Scores for improvements on each indicator at each individual hospital are rolled up into a total overall score for the entire contracting entity – the six Mercy hospitals – and bonuses are delivered in the form of increased per diem rates. In addition to improving patient care, Mercy has seen financial reward in the program, although a confidentiality agreement precludes Baumel from saying how much.
Others Consider QIPS
Other Pa. health insurers are considering implementing a financial incentive model for hospitals or for specialists.
Highmark Blue Cross Blue Shield, like IBC, has had a QIPS program for primary care physicians for several years, and says it is considering moving in the direction of a quality-based incentive program for hospitals.
Geisinger Health Plan is watching the marketplace to see how this model develops, and says it is talking with physicians about it.
UPMC Health Plan does not yet have a membership volume high enough to collect sufficient data for such a model, but says it is targeting 2004 for such a model with physicians.
Capital Blue Cross is interested in piloting a pay-for-quality bonus incentive pilot program for physicians, and is optimistic that it will have some form of program in place for physicians, at least on a small scale, some time next year, according to Barbara Kalfin, Capital’s senior director of clinical management and network operations. “We at Capital recognize that the way we fund health care doesn’t in any way reward for quality, and there’s a strong feeling by our medical directors and some of the providers in our community that there’s a business case for beginning to reward for quality,” she adds.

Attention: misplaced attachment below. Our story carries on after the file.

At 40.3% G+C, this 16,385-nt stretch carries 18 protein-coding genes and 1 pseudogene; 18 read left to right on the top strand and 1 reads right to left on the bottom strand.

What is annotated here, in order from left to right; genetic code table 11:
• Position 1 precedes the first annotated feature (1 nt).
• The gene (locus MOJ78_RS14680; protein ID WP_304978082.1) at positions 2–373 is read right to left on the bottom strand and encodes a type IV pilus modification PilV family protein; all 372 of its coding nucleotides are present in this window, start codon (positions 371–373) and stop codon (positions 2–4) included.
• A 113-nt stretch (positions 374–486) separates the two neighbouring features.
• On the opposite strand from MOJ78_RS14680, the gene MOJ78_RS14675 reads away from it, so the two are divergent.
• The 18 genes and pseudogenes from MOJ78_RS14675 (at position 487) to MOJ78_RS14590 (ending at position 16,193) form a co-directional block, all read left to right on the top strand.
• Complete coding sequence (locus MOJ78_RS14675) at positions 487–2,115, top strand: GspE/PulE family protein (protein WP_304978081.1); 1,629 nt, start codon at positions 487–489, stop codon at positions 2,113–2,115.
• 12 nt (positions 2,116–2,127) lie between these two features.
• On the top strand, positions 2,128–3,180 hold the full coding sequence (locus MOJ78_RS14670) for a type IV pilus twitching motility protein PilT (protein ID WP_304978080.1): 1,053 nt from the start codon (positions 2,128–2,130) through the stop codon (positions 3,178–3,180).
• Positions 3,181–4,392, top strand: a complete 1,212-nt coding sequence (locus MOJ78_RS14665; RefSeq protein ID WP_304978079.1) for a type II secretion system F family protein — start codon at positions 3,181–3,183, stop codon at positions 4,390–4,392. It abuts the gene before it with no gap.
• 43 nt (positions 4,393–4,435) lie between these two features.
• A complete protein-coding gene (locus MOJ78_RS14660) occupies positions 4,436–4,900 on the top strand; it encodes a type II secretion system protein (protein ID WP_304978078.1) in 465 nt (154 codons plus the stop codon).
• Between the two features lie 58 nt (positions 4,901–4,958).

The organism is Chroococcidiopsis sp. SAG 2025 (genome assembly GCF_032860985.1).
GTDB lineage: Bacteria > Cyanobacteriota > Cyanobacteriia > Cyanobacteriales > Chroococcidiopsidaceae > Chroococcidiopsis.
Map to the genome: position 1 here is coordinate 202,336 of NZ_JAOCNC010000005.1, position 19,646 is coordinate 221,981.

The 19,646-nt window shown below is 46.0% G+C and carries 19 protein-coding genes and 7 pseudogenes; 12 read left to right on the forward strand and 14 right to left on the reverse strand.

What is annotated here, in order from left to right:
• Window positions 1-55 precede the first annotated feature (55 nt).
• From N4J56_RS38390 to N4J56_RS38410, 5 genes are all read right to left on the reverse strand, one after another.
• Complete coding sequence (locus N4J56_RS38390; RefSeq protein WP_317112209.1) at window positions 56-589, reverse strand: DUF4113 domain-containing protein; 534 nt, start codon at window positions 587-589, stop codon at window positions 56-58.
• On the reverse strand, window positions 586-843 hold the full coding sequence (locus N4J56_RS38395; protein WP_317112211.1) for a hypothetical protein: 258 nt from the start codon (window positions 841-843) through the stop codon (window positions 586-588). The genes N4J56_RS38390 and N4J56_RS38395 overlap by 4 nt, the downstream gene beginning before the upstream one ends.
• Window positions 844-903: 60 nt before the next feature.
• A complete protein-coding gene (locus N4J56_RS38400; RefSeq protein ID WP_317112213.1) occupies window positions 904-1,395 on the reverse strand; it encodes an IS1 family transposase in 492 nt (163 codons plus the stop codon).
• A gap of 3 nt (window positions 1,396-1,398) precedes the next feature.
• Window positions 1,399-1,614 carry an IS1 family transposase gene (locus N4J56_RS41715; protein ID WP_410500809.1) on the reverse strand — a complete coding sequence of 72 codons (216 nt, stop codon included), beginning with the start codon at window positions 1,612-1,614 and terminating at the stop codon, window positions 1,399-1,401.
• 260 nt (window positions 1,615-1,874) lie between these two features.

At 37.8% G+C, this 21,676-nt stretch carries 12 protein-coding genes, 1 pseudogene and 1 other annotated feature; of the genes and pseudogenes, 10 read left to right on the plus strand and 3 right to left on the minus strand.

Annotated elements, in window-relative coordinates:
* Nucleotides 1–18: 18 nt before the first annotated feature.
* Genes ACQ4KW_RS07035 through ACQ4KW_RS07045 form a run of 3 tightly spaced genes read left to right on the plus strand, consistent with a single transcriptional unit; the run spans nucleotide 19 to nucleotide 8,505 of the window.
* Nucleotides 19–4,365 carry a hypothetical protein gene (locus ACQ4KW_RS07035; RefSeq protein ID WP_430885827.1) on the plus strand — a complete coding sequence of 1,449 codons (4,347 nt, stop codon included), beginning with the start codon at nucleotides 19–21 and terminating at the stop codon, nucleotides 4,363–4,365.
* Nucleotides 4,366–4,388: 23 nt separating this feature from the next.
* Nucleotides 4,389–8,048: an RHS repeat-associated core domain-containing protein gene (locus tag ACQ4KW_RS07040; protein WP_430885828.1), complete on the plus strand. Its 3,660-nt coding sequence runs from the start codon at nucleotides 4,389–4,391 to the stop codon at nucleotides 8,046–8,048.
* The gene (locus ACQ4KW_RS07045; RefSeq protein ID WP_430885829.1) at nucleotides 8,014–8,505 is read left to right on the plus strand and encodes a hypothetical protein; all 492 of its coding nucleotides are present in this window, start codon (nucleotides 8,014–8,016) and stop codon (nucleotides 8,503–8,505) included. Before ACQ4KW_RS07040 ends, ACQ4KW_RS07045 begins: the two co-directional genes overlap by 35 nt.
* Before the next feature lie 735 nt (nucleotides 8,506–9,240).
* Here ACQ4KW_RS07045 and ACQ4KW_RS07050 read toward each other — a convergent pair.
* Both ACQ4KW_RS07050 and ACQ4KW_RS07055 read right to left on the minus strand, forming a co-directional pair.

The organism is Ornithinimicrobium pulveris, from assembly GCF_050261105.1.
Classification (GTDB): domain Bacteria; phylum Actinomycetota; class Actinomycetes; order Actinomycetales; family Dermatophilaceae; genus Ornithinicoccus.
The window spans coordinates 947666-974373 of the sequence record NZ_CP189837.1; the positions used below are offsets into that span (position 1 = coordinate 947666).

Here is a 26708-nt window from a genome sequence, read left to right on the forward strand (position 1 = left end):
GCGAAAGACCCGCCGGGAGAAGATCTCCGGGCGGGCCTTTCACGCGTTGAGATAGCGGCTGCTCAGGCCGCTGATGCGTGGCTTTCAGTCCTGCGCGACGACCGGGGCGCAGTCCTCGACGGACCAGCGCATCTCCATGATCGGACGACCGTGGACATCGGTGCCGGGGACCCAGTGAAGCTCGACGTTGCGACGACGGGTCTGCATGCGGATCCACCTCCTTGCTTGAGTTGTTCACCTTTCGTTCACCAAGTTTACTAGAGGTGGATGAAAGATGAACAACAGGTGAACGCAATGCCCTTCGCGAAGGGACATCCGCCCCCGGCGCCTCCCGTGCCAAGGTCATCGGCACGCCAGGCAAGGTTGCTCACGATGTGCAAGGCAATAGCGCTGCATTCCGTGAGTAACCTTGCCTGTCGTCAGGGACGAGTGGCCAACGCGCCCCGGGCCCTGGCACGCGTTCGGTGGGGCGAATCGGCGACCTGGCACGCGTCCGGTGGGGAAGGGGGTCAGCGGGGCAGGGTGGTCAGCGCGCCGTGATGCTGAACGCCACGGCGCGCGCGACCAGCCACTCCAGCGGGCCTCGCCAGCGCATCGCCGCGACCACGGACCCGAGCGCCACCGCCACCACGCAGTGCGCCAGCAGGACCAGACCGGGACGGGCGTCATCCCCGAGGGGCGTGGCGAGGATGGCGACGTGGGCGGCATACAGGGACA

Capital is entertaining recommendations from all specialties for starting a bonus incentive program, while OB/GYNs have been especially vocal in expressing interest and generating ideas, such as rewarding annual ACOG recertification, says Kalfin. Capital is also exploring ideas such as rewarding physicians who refer patients to its disease management program, Kalfin adds.
Medicare’s Quality Incentive Pilot Programs
As the first national test by Medicare of the impact of economic incentives on quality of care, the Centers for Medicare and Medicaid Services (CMS) is launching its Premier Hospital Quality Incentive Demonstration. The project will award bonus Medicare payments to hospitals based on their performance on evidence-based quality measures for inpatients with heart attack, heart failure, pneumonia, coronary artery bypass graft, and hip and knee replacements. The quality measures for the program are drawn from Quality Improvement Organizations (QIOs), JCAHO, AHRQ, the National Quality Forum (NQF), the American Hospital Association, Premier Inc. and other sources.
Within the five clinical areas, CMS will evaluate hospital performance on 34 measures, including process steps such as prompt administration of beta blockers and outcomes such as mortality rate. Hospitals will be scored on a subset of measures related to each condition, with performance on each measure rolled up as a composite score for each clinical condition and calculated annually for each hospital, according to Stuart Guterman, CMS director of the Office of Research Development and Information, which oversees all Medicare demonstration projects.
CMS will then categorize the distribution of hospital quality scores into deciles, awarding a two percent Medicare payment bonus to hospitals in the top decile ranking for each clinical condition, and a one percent bonus to hospitals in the second decile for each condition. CMS estimates the bonuses to cost Medicare about $7 million a year for each of the three years of the demonstration.
After the first year’s performance data is collected, a baseline will be established to set payment reductions in year three for inferior care: hospitals will receive one percent lower DRG payment for clinical conditions that score below the ninth decile baseline level and two percent less if they score below the tenth decile baseline level. CMS hopes that improvements will occur at all hospitals, and Guterman notes that all hospitals in year three could theoretically perform above the bottom two deciles of year one’s baseline levels, in which case none would be penalized.